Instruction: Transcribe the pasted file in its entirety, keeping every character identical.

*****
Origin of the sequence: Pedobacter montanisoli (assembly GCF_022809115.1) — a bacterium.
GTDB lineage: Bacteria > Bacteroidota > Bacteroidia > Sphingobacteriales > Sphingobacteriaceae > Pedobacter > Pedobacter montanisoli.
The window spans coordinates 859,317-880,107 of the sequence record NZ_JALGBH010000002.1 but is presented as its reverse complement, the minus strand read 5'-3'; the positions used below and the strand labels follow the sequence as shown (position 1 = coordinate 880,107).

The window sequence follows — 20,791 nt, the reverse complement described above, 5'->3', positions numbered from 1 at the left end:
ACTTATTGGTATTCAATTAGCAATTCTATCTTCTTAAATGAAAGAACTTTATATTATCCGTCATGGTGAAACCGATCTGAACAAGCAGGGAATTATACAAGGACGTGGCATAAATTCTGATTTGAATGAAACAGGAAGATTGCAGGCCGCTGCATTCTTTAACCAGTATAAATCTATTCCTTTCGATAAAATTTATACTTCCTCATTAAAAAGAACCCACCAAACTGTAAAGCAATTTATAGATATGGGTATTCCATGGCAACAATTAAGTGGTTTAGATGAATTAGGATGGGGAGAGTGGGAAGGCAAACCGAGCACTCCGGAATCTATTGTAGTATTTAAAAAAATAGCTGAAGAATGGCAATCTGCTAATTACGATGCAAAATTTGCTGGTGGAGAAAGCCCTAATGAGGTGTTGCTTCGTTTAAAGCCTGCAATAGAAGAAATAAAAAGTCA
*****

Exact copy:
Origin of the sequence: Pedobacter montanisoli (assembly GCF_022809115.1) — a bacterium.
GTDB lineage: Bacteria > Bacteroidota > Bacteroidia > Sphingobacteriales > Sphingobacteriaceae > Pedobacter > Pedobacter montanisoli.
The window spans coordinates 859,317-880,107 of the sequence record NZ_JALGBH010000002.1 but is presented as its reverse complement, the minus strand read 5'-3'; the positions used below and the strand labels follow the sequence as shown (position 1 = coordinate 880,107).

The window sequence follows — 20,791 nt, the reverse complement described above, 5'->3', positions numbered from 1 at the left end:
ACTTATTGGTATTCAATTAGCAATTCTATCTTCTTAAATGAAAGAACTTTATATTATCCGTCATGGTGAAACCGATCTGAACAAGCAGGGAATTATACAAGGACGTGGCATAAATTCTGATTTGAATGAAACAGGAAGATTGCAGGCCGCTGCATTCTTTAACCAGTATAAATCTATTCCTTTCGATAAAATTTATACTTCCTCATTAAAAAGAACCCACCAAACTGTAAAGCAATTTATAGATATGGGTATTCCATGGCAACAATTAAGTGGTTTAGATGAATTAGGATGGGGAGAGTGGGAAGGCAAACCGAGCACTCCGGAATCTATTGTAGTATTTAAAAAAATAGCTGAAGAATGGCAATCTGCTAATTACGATGCAAAATTTGCTGGTGGAGAAAGCCCTAATGAGGTGTTGCTTCGTTTAAAGCCTGCAATAGAAGAAATAAAAAGTCA